Blockchain explorers have come a long way since bitcoin’s early days. In the beginning there were none. Then there were basic ones that allowed users to search for specific wallet addresses or transactions. Fast forward to today and we’re blessed with a plethora of blockchain explorers that can be used to extract all kinds of data from multiple blockchains including hidden messages, block heights, and rich lists.
Blockchain Explorers Are the Google of Cryptocurrencies
As giant public databases, blockchains, by their nature, are designed for exploration. It’s taken a while though for interfaces to be developed that facilitate such exploration. Cryptocurrency holders have traditionally used blockchain explorers to check on the progress of a transaction they’re sending or receiving, or to check the balance of a particular address, but the use cases for these tools doesn’t end there. Feature-rich blockchain explorers serve as the Google of cryptocurrencies, revealing all kinds of previously hidden or hard to access data.
The Bitcoin Wiki credits Blockexplorer.com as being the first dedicated tool of its kind, which was developed by Bitcointalk forum owner Theymos, who’s since sold it. It came online in November 2010, and while still operational today, is one of the lesser known blockchain explorers. The following five are among the best-known and most versatile explorers on the web today.
Blockchain.com, which until recently resided at Blockchain.org, is probably the best known BTC explorer. While its functions are basic by the standards of today’s explorers – you can search by block, transaction, or address – it’s trusted, reliable, and well presented. The site also provides a wealth of stats pertaining to BTC activity over the past 24 hours.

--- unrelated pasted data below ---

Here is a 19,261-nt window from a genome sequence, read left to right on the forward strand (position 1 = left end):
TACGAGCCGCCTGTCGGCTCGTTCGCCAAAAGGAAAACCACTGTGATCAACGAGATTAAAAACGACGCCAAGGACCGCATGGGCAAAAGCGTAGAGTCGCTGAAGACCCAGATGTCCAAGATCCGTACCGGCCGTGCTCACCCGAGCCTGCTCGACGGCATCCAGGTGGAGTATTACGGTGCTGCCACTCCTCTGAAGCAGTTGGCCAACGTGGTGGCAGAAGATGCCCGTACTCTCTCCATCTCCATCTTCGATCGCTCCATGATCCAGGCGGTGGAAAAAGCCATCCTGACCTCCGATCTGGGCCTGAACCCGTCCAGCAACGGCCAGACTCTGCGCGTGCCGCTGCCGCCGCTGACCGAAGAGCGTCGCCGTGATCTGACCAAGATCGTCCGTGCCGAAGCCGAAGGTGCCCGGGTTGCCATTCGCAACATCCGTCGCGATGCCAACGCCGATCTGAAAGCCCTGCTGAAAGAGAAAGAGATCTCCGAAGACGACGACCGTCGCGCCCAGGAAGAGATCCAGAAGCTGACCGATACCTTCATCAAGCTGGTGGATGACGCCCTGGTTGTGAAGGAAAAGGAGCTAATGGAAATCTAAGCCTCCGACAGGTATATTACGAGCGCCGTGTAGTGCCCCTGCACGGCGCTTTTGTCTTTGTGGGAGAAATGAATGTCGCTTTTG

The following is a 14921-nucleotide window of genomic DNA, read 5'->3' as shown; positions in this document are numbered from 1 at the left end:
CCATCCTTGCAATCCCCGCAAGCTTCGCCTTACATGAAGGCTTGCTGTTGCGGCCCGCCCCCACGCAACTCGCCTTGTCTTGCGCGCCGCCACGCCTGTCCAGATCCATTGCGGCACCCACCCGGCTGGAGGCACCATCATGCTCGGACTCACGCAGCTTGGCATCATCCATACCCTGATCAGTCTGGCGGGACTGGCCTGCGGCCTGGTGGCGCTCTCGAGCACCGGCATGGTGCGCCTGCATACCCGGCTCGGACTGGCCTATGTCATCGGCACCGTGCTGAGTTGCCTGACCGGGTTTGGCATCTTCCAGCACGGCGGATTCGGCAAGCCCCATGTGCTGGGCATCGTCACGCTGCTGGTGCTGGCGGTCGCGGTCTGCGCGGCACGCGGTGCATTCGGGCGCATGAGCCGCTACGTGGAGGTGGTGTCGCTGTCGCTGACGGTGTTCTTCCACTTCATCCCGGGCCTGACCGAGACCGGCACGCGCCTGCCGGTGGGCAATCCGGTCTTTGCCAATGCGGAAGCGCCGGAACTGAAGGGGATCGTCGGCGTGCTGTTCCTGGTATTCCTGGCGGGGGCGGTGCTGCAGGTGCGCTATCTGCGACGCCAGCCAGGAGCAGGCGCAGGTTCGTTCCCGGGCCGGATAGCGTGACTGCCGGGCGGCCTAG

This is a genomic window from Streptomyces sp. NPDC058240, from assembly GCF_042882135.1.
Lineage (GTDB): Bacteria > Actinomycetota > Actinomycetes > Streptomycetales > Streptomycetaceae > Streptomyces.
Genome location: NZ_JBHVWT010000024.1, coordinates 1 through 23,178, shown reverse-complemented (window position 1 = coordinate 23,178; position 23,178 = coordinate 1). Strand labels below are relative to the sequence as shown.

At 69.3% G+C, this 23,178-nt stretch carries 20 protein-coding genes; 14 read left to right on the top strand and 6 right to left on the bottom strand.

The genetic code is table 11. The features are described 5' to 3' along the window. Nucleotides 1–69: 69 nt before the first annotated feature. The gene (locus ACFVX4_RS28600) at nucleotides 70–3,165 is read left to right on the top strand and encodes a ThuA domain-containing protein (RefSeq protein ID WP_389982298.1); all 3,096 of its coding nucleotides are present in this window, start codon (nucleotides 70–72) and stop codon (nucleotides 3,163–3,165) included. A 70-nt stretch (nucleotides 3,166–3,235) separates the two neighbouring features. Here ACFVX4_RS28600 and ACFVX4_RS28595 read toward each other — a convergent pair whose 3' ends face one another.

“Search the blockchain world for anything” is the rallying cry of Blockchair.com, and the site is as good as its word. It provides access to a trove of valuable data pertaining to the BTC, BCH, and ETH blockchains, including such things as mempool size, fees, number of nodes, and difficulty. Blockchair keeps getting better, and its array of variables that can be searched is unmatched. The explorer will even let you search for words and phrases that are encoded in the blockchain, enabling the curious to discover whether their hometown, sports team, or child’s name has been permanently encoded in the blockchain.
Tokenview.com is a multi-chain explorer developed by a Chinese team and launched earlier this year. It’s a little rough around the edges, with some occasional translation issues, but the number of blockchains it covers is unsurpassed. More than 20 popular blockchains can be searched, making Tokenview the ultimate all-in-one tool for checking up on transactions and addresses. The site also includes a rich list for each of the cryptocurrencies it covers.
There’s a few decent ethereum explorers out there but Etherscan.io is the most popular, and for good reason. It’s particularly good for looking up smart contract addresses, checking gas prices, and viewing DEX activity. Most of all though, Etherscan is used for checking the token balances of wallet addresses, something which other ethereum-based services such as Metamask and Myetherwallet can’t always reliably do.
Finally, we’d also like to mention the Bitcoin.com block explorer. Its clean interface and minimalist design makes it easy to look up transactions for the BCH and BTC networks in a trice. You can scan in QR codes to check a wallet address, and a button allows for switching between Bitcoin legacy and cash addresses, among other mechanisms.
What’s your favorite blockchain explorer? Let us know in the comments section below.
Images courtesy of Shutterstock, Etherscan, Blockchair, Tokenview.
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